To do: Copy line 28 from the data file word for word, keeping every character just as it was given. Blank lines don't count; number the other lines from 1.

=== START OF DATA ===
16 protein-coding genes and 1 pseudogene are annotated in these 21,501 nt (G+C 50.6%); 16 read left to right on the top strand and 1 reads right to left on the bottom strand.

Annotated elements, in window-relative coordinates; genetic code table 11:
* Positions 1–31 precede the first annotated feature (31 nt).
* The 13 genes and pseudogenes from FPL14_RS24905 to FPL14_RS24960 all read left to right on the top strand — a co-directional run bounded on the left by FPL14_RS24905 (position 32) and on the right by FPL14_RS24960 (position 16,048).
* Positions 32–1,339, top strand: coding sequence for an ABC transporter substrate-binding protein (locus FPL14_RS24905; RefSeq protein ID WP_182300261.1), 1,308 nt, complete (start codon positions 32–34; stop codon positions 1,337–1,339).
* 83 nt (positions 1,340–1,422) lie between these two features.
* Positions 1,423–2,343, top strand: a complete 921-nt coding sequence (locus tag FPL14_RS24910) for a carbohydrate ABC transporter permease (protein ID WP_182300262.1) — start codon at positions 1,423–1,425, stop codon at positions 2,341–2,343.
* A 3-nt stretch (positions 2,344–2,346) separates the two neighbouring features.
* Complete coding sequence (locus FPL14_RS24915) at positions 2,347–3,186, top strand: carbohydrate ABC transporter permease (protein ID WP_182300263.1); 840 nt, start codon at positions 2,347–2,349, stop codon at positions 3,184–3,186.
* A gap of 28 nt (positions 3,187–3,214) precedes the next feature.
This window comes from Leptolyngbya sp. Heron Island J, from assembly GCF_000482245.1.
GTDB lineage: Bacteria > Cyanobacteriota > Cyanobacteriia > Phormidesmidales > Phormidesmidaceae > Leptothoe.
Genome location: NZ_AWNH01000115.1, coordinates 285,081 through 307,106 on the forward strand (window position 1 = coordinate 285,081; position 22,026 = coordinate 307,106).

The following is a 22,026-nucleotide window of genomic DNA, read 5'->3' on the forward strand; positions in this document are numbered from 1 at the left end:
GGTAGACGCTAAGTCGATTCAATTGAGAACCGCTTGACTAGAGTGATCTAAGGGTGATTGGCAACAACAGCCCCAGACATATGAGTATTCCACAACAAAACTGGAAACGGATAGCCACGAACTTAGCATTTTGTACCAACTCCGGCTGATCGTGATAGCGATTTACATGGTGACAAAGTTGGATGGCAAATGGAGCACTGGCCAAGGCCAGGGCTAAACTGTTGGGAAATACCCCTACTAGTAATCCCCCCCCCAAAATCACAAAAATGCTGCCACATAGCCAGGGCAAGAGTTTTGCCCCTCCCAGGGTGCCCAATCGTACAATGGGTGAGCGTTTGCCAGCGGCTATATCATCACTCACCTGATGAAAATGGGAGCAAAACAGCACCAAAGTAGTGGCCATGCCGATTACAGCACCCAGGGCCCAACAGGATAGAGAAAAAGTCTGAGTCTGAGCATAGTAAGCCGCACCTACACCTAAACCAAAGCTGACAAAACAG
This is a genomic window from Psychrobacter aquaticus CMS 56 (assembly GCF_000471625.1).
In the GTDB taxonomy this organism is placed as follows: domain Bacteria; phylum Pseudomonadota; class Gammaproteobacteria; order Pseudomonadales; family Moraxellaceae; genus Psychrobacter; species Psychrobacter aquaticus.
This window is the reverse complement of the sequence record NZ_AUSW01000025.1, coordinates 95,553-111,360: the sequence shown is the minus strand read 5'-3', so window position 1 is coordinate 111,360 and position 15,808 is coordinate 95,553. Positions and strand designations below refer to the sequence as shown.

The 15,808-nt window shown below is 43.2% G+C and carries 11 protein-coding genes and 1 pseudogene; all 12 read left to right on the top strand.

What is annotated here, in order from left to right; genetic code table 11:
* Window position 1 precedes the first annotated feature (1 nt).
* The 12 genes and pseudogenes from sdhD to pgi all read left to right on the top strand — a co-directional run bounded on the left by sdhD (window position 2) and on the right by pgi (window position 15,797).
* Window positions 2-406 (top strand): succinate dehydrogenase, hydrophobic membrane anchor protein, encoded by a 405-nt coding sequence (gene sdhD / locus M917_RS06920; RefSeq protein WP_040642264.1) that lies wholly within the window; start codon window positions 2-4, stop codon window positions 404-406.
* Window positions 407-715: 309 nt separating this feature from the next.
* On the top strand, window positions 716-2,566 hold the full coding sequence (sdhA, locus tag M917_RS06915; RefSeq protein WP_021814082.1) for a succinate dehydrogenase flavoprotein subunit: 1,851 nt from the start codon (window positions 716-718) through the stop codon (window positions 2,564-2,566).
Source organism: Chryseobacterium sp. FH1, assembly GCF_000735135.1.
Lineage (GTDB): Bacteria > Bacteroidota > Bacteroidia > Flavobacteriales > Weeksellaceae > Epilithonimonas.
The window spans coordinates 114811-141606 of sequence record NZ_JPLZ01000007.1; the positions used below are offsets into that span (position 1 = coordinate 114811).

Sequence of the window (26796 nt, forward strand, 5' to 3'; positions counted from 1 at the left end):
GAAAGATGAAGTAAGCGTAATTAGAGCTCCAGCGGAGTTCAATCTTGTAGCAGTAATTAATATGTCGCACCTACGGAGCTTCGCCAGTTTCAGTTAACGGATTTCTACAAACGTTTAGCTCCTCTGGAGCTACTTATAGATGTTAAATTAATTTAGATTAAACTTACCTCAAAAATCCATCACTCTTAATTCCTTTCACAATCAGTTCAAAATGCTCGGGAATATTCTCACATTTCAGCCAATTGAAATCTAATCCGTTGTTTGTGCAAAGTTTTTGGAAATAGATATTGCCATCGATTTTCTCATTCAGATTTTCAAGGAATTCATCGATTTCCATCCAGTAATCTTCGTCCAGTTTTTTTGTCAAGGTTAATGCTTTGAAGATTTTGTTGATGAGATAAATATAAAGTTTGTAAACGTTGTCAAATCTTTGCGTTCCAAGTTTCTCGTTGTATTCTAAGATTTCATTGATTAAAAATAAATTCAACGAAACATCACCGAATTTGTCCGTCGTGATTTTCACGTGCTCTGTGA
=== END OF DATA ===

The window spans coordinates 114811-141606 of sequence record NZ_JPLZ01000007.1; the positions used below are offsets into that span (position 1 = coordinate 114811).